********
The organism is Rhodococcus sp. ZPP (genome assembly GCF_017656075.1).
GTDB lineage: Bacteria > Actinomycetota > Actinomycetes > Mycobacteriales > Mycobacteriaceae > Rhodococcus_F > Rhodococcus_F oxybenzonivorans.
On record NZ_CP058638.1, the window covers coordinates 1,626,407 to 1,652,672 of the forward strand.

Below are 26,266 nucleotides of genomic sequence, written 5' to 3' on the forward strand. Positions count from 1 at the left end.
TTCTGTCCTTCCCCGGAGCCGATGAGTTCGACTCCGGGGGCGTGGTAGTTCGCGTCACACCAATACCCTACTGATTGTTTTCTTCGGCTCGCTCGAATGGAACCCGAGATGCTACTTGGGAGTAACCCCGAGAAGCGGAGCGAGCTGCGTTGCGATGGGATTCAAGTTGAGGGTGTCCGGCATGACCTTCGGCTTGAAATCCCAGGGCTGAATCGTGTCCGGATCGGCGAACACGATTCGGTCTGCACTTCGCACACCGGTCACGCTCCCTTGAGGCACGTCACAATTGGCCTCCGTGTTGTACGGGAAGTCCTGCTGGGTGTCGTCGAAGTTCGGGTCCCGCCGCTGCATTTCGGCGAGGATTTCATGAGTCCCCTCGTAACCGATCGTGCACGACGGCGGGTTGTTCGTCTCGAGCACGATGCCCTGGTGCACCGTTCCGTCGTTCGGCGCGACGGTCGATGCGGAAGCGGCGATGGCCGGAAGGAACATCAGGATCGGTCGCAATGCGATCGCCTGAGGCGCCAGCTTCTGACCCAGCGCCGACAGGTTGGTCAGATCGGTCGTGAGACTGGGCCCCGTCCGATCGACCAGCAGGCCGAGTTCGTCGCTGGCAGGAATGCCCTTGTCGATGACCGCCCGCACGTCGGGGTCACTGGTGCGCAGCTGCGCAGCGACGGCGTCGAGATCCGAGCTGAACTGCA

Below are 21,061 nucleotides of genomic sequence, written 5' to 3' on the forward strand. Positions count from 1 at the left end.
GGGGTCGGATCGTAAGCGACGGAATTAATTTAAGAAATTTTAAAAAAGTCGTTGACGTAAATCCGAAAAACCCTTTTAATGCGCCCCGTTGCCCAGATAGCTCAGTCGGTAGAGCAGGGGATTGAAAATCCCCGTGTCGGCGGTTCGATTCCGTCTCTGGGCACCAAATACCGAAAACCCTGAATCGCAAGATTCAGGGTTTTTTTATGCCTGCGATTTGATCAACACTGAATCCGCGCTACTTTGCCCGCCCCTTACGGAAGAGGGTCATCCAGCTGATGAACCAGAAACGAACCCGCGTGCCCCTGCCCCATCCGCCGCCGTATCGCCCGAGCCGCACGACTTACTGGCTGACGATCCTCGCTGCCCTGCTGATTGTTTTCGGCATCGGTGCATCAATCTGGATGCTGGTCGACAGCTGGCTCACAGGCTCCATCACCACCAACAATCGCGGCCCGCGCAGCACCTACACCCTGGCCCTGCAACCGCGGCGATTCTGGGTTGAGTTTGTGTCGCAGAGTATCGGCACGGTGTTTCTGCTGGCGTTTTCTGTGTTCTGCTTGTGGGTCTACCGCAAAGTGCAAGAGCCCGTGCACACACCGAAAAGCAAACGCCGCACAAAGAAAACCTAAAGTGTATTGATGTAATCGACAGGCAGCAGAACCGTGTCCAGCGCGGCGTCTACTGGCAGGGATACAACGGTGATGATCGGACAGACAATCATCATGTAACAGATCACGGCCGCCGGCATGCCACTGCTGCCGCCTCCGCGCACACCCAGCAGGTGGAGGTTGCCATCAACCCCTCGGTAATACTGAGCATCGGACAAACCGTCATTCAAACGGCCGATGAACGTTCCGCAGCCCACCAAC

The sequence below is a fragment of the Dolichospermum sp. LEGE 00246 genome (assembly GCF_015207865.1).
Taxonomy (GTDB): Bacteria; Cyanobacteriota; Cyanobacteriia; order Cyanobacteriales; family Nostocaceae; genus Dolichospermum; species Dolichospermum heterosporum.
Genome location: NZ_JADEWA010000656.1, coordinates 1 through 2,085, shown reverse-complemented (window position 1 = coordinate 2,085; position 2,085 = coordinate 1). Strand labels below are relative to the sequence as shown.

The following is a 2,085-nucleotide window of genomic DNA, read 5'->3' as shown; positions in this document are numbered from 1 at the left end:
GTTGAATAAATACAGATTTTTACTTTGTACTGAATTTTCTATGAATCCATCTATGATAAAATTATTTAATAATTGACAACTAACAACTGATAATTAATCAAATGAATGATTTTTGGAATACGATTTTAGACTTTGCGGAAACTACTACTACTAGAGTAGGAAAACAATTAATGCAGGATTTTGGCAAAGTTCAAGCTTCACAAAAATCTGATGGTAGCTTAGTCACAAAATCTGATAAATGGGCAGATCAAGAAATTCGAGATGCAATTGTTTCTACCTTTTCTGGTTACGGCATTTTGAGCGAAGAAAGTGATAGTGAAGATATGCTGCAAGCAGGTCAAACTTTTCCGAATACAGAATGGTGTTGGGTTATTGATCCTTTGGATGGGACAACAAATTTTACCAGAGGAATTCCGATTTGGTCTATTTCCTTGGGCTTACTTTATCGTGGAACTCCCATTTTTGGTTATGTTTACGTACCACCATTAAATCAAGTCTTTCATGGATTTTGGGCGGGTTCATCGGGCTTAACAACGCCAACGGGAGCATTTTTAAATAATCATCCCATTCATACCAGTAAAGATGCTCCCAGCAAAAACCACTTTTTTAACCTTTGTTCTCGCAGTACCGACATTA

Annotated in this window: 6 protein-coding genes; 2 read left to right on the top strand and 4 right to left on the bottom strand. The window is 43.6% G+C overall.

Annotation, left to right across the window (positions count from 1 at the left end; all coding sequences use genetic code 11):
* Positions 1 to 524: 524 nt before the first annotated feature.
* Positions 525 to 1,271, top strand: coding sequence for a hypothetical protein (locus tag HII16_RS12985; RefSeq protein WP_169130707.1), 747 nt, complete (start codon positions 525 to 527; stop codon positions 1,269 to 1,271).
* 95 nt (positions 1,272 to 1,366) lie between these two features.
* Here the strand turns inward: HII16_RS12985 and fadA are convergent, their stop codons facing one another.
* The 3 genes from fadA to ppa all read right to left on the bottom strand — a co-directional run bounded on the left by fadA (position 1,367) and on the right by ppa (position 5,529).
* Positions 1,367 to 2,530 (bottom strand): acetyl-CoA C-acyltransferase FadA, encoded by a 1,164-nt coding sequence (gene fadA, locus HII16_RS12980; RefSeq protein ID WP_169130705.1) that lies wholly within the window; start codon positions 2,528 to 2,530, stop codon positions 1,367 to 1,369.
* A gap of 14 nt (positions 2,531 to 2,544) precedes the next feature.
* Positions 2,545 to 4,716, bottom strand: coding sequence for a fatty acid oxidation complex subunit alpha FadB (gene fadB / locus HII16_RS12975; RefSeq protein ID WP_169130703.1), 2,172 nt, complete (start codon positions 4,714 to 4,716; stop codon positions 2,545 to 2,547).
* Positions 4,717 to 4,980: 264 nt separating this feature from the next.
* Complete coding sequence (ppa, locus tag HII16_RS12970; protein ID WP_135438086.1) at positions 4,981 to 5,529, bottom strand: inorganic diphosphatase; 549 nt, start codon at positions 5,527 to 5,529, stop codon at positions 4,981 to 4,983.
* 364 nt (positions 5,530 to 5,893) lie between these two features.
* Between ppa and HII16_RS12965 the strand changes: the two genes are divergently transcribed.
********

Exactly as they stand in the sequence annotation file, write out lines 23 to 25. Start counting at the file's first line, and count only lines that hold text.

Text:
* Positions 4,717 to 4,980: 264 nt separating this feature from the next.
* Complete coding sequence (ppa, locus tag HII16_RS12970; protein ID WP_135438086.1) at positions 4,981 to 5,529, bottom strand: inorganic diphosphatase; 549 nt, start codon at positions 5,527 to 5,529, stop codon at positions 4,981 to 4,983.
* 364 nt (positions 5,530 to 5,893) lie between these two features.